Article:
One of the largest price adjusters for houses is the location of the house. Not only will each state have different land values, property taxes, and cost of living, but also different income taxes. Because qualifying for a mortgage is based on how much of your monthly income will be spent on mortgage payments, state with high income taxes allow you to qualify for less money on loans.

For example, Florida has no state income tax allowing prospective buyers to spend more on a mortgage payment than they would in New York, which has a state income tax of 4% to 8% of income. Income tax may be the difference between owning the home you dream of or simply owning the house you can afford.

Beyond income tax, land value varies state to state. Using the same example, $300,000 for a house in Florida would likely get you a home with 2 to 4 bedrooms and 1 to 2 bathrooms. In New York in a favorable area, however, $300,000 would likely allow you to purchase an apartment or a small home with 1 to 2 bedrooms and 1 to 2 bathrooms. 


Much like different states, different neighborhoods will have different costs and land values. In a neighborhood with low crime, good education, and public service, and plenty of leisure and commerce opportunities houses will be much more expensive than a neighborhood with the opposite. 

Land value is often based on the value of houses surrounding the one you are looking at. Because of this many neighborhoods and subdivisions operate under a Homeowner’s Association, or HOA. HOA will charge a monthly fee to ensure land value in a given neighborhood does not drop as a result of surrounding properties. Payments vary but usually are between $200 to $300 a month.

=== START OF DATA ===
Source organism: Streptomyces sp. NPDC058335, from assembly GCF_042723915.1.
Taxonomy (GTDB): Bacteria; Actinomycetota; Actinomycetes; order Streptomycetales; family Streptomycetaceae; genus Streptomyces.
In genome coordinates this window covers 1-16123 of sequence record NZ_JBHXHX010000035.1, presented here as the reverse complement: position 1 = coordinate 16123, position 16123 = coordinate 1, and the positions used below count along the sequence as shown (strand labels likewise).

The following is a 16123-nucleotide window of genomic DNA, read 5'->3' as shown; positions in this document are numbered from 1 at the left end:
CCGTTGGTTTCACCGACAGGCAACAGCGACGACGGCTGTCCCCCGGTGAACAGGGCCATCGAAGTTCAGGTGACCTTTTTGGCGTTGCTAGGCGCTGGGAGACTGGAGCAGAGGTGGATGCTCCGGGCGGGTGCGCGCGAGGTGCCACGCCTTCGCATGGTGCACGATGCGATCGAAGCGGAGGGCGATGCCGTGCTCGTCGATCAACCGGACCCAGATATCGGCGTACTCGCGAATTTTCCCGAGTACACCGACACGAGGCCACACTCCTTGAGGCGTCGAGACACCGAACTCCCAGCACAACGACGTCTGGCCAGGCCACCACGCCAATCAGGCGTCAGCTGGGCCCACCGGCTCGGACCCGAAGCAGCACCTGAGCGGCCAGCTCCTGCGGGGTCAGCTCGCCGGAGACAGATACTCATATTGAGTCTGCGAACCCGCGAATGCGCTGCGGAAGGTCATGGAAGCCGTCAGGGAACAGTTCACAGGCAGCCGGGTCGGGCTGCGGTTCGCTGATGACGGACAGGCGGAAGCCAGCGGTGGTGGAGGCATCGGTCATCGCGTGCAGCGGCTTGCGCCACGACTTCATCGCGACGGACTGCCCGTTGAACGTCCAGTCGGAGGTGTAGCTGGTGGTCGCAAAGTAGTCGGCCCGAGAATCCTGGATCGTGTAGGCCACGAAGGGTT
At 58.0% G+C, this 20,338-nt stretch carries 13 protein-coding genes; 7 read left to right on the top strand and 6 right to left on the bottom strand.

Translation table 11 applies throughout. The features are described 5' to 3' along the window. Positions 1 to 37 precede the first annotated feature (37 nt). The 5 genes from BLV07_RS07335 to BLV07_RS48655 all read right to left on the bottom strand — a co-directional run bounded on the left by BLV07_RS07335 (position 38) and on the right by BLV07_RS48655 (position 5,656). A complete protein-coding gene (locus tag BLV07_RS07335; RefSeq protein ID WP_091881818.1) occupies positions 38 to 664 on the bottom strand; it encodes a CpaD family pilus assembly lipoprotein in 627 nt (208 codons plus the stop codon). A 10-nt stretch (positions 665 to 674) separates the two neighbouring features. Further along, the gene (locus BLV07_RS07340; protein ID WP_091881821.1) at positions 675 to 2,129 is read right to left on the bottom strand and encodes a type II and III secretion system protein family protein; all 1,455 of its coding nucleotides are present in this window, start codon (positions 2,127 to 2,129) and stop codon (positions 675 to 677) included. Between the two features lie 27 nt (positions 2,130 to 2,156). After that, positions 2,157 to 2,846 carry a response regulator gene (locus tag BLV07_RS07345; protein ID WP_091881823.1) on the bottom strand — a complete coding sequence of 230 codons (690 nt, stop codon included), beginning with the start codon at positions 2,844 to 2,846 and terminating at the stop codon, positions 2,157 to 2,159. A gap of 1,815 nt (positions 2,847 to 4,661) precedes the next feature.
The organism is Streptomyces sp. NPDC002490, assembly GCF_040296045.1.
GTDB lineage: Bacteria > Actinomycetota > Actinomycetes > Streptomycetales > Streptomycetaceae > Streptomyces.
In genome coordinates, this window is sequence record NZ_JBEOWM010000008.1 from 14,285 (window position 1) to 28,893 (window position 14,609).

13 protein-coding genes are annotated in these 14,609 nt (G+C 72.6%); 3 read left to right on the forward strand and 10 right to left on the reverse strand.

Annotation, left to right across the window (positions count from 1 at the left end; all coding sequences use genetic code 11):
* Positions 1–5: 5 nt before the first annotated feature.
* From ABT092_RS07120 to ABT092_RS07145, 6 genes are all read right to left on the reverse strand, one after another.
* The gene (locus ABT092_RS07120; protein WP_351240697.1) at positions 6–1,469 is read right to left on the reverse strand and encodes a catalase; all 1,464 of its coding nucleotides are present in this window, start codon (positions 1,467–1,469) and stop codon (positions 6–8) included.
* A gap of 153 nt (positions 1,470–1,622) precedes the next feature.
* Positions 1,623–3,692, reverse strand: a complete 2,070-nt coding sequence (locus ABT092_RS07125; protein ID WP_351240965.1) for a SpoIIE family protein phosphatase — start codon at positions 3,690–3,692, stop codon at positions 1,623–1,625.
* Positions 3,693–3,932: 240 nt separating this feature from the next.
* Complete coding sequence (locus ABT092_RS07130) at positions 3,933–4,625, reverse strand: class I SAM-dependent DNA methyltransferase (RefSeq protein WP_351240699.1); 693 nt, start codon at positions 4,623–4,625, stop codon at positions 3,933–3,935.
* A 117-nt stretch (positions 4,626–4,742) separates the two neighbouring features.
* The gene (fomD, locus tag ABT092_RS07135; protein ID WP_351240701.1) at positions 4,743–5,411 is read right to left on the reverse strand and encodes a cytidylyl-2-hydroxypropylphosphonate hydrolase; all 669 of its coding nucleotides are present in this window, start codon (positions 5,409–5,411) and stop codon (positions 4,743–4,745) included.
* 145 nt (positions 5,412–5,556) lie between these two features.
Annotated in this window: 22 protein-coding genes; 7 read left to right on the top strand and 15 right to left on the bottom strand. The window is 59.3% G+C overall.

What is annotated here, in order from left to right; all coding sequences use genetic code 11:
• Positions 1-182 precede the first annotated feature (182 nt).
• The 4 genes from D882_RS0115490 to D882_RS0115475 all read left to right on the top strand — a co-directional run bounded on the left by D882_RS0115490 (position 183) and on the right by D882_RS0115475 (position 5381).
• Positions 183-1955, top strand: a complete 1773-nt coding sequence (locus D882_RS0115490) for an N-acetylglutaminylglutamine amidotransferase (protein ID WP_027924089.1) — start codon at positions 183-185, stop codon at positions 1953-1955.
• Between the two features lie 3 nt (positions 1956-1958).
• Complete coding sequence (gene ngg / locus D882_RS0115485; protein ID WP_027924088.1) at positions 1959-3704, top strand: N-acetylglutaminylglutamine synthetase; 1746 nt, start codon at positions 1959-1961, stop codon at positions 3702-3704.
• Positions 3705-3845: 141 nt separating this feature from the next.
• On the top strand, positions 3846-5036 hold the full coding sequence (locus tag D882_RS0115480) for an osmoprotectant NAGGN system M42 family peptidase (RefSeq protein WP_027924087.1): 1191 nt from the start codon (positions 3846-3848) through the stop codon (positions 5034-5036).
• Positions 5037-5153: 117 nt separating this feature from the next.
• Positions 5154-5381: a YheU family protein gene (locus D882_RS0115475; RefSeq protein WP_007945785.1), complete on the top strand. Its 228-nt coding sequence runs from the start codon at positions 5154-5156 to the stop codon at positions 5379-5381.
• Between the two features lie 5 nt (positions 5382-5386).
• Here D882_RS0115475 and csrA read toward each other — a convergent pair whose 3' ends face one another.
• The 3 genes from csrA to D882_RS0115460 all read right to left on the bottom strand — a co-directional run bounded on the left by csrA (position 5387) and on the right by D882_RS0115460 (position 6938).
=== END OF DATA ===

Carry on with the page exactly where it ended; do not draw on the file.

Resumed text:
HOAs will ensure that no homeowner in an area will make drastic changes to their property that will result in a decrease of land value for neighbors. HOAs will cover varying expenses based on your neighborhood but usually cover city services, insurance for common or community areas, lawn care, pest control, maintenance and repairs of shared structures, amenities, and services. 

Before purchasing a home look into the HOA in that area, if one does exist. 

Hidden Costs

With any major purchase there will always be hidden fees or fees that are less known to the common home buyer. Common hidden costs include realtor costs, closing costs, earnest money, escrow payments, school district taxes, and moving costs.

Earnest money is essentially a security deposit on a house. Before any paperwork is filed an earnest payment will be required to ensure to the seller and the parties involved that you are serious about purchasing the property. Much like security deposits, if the transaction is successful the buyer will get their earnest deposit back. 

An escrow is a money account that your mortgage payments will be taken from. When opening an escrow account many lenders will require you to deposit a certain amount of money into the account.